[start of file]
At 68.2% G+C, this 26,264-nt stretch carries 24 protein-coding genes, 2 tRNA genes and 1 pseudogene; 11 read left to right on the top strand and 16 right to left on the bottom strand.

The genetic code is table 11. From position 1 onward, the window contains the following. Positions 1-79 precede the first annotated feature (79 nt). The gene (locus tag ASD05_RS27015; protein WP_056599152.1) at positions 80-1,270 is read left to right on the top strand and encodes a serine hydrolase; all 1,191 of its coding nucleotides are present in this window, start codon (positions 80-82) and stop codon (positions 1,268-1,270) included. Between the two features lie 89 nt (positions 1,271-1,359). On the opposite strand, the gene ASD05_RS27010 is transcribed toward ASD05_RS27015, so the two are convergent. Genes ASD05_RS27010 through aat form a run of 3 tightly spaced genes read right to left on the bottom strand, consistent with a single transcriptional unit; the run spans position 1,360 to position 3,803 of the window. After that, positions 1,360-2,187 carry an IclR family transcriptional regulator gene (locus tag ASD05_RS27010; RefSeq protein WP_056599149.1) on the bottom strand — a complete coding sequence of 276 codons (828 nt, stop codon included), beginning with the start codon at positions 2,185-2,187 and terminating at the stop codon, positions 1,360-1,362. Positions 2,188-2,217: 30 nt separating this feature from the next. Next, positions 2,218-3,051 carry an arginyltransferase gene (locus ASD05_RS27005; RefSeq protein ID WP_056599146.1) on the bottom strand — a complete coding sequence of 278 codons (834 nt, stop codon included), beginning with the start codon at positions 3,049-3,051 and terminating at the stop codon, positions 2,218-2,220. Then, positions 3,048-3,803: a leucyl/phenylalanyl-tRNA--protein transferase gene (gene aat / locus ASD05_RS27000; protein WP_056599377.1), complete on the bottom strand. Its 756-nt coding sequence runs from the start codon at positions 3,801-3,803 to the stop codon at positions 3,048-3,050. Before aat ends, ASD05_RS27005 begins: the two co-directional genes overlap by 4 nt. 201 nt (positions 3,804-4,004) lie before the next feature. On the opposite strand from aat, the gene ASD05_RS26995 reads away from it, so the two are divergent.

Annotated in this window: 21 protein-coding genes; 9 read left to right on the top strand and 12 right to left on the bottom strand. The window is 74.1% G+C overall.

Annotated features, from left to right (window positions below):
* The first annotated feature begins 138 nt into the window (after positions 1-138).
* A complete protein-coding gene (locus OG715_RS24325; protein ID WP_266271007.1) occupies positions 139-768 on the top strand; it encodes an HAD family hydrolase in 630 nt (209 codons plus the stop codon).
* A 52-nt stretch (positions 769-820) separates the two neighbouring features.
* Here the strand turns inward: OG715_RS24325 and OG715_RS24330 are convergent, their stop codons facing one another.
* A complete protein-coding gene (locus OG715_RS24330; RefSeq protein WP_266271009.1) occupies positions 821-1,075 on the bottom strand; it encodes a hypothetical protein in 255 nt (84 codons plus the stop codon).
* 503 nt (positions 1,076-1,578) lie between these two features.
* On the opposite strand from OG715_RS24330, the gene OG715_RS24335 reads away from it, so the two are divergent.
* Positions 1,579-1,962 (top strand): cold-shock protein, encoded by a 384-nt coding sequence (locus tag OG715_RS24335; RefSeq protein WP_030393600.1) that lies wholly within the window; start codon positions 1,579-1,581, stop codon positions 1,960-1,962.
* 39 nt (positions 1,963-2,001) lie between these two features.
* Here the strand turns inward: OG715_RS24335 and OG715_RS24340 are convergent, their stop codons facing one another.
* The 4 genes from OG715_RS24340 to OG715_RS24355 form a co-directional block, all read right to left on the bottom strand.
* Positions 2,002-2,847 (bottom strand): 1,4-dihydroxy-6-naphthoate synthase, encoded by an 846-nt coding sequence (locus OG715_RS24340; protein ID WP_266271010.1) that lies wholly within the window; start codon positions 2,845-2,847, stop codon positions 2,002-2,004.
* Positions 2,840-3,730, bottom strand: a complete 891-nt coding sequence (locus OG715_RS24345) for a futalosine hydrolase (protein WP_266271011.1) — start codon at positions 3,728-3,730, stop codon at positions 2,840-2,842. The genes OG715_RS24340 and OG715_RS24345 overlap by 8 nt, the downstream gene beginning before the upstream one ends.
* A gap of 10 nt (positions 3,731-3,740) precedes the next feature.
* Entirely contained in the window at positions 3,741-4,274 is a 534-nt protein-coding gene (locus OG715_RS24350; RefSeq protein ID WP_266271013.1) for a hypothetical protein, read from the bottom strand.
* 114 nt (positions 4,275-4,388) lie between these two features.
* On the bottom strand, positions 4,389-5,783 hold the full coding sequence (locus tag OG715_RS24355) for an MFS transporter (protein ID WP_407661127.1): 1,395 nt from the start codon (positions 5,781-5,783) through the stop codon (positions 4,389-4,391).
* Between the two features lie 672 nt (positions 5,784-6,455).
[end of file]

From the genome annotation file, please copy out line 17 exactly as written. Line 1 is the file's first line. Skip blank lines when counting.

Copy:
* Positions 2,840-3,730, bottom strand: a complete 891-nt coding sequence (locus OG715_RS24345) for a futalosine hydrolase (protein WP_266271011.1) — start codon at positions 3,728-3,730, stop codon at positions 2,840-2,842. The genes OG715_RS24340 and OG715_RS24345 overlap by 8 nt, the downstream gene beginning before the upstream one ends.